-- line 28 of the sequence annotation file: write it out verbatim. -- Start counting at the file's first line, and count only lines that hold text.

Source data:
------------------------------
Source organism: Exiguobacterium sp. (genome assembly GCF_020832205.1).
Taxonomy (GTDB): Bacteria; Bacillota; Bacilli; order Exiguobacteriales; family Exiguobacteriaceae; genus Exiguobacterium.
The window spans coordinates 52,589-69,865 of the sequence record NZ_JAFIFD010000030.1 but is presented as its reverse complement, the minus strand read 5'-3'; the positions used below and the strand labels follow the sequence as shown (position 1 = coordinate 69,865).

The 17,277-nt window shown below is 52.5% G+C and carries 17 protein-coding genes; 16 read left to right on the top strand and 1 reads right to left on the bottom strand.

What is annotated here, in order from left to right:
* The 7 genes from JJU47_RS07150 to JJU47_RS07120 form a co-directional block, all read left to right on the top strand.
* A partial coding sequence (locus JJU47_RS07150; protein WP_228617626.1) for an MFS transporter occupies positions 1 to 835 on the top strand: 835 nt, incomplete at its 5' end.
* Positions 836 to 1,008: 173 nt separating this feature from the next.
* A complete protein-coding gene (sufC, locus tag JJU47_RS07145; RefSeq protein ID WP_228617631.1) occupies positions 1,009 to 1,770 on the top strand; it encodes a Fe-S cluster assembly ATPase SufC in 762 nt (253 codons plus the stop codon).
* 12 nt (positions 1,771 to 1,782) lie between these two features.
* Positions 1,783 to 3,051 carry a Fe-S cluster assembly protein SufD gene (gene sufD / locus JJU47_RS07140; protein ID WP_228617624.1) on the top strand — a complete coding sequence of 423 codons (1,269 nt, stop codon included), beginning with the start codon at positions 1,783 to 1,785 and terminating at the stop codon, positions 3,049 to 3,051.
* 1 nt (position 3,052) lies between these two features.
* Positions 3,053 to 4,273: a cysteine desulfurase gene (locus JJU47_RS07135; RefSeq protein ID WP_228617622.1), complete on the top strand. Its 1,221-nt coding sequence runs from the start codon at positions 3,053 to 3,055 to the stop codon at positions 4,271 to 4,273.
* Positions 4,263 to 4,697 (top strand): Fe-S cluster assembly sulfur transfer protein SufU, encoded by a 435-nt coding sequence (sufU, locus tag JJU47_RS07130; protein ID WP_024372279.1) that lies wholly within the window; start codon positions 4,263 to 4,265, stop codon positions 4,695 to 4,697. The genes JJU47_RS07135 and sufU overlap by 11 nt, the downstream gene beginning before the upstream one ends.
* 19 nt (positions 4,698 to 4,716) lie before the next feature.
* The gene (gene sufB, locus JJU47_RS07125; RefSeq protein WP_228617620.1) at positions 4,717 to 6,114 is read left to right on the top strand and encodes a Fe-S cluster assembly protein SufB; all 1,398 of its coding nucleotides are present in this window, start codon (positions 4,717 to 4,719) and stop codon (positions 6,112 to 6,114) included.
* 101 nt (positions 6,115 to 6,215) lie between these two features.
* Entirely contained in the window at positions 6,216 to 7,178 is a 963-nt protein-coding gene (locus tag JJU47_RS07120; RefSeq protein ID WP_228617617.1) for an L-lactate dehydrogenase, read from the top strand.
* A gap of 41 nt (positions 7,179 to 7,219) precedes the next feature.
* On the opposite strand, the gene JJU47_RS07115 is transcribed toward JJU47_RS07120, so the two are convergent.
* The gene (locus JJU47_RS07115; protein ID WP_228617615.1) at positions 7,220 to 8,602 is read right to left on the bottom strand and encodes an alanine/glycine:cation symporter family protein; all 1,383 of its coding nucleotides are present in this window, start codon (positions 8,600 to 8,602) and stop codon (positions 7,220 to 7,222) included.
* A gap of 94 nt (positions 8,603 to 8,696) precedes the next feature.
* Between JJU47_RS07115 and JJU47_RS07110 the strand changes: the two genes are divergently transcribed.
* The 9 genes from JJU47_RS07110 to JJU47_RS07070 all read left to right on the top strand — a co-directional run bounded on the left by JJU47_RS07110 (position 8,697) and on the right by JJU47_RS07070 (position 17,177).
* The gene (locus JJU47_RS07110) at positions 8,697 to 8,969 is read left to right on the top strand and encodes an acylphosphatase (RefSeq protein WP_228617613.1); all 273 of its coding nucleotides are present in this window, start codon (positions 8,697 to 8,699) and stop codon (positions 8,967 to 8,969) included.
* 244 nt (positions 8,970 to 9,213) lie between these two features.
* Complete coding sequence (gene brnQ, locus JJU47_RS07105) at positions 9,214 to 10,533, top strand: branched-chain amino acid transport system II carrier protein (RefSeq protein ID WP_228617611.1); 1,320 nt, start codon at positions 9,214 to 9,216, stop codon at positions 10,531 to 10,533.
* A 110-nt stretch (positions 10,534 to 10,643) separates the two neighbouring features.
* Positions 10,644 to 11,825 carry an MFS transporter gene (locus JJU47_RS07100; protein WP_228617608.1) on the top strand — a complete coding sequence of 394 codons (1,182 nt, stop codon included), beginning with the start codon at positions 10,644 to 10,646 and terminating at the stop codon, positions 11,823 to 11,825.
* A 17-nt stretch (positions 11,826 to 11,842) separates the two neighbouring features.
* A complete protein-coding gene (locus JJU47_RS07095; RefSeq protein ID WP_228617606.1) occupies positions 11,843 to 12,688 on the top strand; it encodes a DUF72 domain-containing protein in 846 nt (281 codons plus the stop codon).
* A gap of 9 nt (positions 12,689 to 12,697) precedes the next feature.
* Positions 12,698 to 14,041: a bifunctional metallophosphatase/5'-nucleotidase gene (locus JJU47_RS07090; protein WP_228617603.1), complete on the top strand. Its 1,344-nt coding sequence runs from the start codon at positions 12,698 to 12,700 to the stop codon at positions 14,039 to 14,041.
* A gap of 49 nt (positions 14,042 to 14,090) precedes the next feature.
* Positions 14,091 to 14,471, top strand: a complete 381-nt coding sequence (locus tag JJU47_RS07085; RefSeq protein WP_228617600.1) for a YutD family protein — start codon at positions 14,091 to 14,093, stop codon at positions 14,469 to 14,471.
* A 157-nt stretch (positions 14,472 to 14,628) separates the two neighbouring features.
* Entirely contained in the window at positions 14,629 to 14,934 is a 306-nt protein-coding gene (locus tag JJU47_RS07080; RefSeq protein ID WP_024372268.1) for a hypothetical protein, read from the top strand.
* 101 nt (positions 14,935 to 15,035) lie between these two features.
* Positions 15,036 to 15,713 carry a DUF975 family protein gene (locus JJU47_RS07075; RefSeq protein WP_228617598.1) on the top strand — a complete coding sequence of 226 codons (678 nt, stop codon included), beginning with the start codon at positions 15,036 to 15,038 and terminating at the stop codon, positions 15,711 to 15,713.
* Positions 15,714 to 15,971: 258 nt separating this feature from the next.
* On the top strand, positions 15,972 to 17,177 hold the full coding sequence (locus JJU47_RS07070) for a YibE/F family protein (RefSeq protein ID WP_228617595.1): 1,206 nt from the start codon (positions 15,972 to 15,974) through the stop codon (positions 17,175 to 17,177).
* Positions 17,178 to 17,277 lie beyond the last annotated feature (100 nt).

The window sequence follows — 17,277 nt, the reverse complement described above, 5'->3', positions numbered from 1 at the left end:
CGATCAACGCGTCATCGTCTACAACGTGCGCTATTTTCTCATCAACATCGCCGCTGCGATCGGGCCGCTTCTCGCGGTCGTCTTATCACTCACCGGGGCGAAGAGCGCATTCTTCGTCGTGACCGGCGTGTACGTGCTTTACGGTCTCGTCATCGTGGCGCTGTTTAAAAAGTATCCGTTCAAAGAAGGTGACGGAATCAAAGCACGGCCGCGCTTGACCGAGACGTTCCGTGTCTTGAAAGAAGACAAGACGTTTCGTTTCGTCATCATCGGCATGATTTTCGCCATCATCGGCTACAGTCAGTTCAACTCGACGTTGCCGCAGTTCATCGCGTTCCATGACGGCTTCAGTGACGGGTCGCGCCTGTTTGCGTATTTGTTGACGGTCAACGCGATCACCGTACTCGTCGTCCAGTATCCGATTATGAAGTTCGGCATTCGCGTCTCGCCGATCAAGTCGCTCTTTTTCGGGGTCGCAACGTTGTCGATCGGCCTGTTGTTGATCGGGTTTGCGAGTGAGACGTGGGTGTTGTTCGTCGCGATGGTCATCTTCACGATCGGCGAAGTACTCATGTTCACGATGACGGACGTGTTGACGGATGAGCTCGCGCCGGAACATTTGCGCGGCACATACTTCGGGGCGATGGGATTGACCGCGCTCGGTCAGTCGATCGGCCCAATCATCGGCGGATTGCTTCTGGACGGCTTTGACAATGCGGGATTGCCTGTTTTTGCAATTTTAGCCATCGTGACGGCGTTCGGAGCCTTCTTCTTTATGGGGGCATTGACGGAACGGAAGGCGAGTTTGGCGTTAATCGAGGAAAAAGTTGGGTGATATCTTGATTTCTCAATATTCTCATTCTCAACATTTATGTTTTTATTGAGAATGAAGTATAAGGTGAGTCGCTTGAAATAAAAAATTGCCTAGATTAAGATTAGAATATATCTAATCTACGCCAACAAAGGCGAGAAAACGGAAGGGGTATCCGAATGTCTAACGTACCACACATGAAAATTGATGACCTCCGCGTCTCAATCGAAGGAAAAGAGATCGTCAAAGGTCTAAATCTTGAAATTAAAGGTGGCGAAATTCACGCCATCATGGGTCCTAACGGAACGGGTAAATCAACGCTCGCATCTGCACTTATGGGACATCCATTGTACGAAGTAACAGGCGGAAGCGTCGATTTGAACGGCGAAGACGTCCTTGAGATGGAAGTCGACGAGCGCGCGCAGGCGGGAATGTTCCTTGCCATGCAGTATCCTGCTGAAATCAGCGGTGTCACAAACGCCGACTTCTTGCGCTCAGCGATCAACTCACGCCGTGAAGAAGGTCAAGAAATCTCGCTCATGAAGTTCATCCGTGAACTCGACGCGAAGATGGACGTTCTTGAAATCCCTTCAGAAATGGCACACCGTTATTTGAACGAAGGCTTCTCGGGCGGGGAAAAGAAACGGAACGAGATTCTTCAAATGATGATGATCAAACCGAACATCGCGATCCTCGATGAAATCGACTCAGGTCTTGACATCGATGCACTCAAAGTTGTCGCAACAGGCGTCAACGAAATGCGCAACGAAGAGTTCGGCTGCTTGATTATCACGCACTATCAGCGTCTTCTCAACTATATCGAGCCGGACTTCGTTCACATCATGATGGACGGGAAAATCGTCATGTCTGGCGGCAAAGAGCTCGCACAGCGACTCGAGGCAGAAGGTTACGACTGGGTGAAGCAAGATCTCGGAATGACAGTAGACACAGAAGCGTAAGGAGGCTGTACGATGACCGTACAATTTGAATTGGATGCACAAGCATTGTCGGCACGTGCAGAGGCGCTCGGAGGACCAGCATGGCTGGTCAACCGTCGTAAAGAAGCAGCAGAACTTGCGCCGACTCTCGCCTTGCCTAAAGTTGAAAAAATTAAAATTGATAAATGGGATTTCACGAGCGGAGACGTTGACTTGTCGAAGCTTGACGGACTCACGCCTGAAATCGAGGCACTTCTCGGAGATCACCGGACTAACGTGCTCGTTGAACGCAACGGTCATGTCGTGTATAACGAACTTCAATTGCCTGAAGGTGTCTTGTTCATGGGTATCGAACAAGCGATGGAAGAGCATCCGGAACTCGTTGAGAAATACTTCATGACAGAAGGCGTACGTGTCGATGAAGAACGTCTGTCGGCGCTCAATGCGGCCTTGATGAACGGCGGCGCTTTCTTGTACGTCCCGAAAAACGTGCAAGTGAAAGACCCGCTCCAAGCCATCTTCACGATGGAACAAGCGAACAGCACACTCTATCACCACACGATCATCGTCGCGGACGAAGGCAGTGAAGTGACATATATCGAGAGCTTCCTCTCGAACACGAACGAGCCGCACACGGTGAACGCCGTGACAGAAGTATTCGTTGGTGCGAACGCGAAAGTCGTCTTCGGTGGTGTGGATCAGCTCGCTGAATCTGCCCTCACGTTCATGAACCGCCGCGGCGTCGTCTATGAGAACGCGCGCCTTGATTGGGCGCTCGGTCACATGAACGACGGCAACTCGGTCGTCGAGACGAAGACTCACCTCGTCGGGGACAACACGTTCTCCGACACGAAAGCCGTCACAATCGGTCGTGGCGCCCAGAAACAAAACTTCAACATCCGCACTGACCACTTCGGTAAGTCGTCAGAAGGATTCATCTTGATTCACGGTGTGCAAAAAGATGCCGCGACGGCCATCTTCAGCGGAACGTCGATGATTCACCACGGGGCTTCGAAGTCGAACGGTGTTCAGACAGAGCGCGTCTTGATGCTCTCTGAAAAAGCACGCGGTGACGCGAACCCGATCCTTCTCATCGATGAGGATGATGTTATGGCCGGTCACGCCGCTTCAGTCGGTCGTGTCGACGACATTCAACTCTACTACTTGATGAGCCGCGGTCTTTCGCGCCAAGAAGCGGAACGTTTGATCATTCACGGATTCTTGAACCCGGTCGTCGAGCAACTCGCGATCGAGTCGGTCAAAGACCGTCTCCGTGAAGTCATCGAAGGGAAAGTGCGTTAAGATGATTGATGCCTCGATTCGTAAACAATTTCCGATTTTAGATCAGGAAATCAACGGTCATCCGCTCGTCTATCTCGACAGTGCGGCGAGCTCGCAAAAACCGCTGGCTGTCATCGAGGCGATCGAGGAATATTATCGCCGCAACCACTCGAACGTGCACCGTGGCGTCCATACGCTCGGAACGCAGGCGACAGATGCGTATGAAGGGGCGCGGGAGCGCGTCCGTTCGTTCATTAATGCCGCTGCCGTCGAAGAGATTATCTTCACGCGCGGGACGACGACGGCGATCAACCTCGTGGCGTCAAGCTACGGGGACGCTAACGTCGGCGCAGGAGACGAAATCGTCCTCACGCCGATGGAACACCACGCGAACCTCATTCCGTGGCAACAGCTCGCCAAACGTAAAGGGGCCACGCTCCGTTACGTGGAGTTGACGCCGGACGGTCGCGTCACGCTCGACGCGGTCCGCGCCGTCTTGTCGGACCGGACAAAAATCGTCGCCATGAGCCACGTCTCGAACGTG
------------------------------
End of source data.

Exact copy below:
* A 110-nt stretch (positions 10,534 to 10,643) separates the two neighbouring features.